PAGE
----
L.A. Lakers vs. Miami Heat: What Does Miami’s Victory Over Lakers Really Prove?

The Miami Heat's 94-88 victory over the Los Angeles Lakers clinched the regular season series with the Lakers, but beyond that fact I wouldn't be too quick to draw any future conclusions.

Miami did show several encouraging signs, as Chris Bosh reemerged as an interior force with 24 points and nine rebounds, while Mike Miller, Mario Chalmers and Mike Bibby provided some kick for a bench unit that is ranked 27th in the NBA in scoring.

But the excitement shown from Miami and its fans may need to be tempered with a dose of reality, because even though it was a nice win, the good feelings generated from the victory matter little in the big picture.

Don't get me wrong—Miami's victory was big in the sense that it ended a season-high five-game losing streak, and it also ended the Lakers' eight-game winning streak, but at the end of the day the Heat are in exactly the same place as they started.

Miami is still third in the East behind Boston and Chicago, and although some confidence may have been restored on Thursday night, it still hasn't proved it can beat any of the NBA's top teams besides Los Angeles.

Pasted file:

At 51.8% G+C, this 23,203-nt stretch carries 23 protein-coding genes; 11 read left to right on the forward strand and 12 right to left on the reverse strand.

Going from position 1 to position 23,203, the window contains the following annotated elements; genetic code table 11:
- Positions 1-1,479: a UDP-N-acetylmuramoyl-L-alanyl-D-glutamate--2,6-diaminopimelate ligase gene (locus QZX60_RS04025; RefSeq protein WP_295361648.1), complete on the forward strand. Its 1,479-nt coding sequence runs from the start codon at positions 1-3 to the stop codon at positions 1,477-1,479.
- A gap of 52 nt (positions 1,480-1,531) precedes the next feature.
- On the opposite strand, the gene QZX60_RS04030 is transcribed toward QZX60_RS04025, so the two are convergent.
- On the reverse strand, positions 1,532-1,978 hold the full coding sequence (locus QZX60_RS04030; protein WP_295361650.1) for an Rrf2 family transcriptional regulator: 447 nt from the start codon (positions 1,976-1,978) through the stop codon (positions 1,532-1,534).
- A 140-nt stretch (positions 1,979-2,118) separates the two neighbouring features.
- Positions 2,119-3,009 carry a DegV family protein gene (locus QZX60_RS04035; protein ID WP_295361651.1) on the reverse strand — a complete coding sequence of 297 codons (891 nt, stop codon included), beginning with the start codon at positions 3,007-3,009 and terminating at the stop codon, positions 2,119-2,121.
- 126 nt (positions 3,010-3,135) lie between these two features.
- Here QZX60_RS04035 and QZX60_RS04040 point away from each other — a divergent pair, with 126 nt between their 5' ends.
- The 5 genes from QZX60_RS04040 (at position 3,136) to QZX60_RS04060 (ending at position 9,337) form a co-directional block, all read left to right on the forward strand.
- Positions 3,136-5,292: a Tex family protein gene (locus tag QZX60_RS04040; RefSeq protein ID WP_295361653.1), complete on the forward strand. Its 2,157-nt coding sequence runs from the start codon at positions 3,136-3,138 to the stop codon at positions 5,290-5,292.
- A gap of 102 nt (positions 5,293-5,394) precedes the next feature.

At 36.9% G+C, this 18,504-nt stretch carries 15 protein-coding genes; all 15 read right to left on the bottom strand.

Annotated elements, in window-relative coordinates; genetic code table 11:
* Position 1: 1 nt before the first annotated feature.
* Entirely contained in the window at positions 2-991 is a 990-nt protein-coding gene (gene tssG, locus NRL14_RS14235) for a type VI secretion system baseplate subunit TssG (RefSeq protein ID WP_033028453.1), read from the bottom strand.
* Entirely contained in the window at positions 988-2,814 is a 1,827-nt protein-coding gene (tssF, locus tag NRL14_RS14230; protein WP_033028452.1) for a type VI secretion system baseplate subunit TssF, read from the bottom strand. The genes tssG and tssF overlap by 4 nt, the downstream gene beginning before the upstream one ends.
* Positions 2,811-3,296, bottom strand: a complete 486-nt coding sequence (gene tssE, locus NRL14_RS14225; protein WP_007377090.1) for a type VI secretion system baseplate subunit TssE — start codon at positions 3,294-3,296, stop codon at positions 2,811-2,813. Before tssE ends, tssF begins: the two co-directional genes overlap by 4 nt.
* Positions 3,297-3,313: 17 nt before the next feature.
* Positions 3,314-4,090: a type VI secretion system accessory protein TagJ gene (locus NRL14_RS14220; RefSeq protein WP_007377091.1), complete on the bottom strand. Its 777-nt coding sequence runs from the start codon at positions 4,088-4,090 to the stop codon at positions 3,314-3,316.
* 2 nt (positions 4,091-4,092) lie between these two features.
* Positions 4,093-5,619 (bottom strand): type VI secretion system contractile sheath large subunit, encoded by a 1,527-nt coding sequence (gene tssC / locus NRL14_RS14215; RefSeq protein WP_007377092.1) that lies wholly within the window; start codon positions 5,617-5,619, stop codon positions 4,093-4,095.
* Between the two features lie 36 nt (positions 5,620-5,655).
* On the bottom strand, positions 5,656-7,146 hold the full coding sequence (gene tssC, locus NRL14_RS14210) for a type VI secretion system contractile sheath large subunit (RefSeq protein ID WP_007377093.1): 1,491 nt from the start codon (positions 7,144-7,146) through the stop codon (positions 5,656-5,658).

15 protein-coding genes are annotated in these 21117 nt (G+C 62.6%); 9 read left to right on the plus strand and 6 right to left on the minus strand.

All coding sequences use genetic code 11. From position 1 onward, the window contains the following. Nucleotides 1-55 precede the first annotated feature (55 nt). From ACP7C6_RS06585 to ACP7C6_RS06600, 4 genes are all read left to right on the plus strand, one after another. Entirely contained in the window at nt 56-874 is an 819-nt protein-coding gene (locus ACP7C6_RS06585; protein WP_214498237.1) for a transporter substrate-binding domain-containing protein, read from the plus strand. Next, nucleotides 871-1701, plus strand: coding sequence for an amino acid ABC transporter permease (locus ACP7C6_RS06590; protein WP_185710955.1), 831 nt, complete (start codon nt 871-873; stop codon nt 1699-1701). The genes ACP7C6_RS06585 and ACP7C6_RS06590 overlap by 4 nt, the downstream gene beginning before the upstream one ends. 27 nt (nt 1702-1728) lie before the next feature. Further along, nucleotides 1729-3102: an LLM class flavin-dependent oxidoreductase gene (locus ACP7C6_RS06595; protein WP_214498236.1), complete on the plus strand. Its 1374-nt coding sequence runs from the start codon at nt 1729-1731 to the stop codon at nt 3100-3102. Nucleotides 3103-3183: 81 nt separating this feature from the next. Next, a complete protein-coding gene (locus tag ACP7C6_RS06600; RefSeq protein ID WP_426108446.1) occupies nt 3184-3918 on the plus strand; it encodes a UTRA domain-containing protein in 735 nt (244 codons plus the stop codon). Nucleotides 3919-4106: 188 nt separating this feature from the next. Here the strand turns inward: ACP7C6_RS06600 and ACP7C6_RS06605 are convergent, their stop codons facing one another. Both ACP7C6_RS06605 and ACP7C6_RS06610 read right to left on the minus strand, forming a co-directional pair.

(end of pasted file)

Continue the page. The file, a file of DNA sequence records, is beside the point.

Considering Miami is a combined 0-6 against the Bulls and Celtics, I'm not sure those Finals reservations would be a good idea at this moment.

Beating the Lakers is one thing, but as the regular season has shown, beating Boston or Chicago is entirely something different, and the Heat obviously benefit from certain matchups against the Lakers.

The Lakers have always struggled with teams that have multiple athletic wing players, and the evidence of this is found in the Lakers' dismal record against the Charlotte Bobcats.

Gerald Wallace and Stephen Jackson of the Bobcats made a routine out of beating the Lakers, and their length and athleticism clearly frustrated star guard Kobe Bryant.

This dynamic has resulted in one of the stranger and more lopsid...

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